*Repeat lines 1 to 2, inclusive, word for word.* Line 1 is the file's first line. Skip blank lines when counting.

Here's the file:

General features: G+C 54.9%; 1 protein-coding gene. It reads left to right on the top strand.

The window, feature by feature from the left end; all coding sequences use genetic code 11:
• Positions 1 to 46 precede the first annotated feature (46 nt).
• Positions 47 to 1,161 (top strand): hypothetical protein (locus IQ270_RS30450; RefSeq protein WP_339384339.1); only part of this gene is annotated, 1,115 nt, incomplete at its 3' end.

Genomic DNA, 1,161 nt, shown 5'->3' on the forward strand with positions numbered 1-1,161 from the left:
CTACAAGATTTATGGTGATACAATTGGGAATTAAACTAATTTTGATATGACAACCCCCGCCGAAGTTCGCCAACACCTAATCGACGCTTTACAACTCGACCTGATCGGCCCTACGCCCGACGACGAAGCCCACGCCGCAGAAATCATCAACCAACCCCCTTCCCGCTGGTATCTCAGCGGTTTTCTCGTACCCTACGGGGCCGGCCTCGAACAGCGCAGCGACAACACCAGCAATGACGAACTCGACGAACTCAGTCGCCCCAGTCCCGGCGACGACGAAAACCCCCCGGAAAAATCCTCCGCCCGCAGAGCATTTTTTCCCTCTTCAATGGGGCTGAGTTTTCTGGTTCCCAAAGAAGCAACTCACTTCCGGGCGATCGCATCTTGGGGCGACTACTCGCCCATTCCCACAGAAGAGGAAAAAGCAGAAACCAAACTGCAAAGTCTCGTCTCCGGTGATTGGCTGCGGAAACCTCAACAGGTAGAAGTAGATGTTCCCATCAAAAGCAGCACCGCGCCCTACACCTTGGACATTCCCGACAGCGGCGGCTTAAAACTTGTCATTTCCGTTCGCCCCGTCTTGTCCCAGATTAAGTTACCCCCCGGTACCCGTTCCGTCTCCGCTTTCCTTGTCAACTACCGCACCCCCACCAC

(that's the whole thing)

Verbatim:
General features: G+C 54.9%; 1 protein-coding gene. It reads left to right on the top strand.

The window, feature by feature from the left end; all coding sequences use genetic code 11: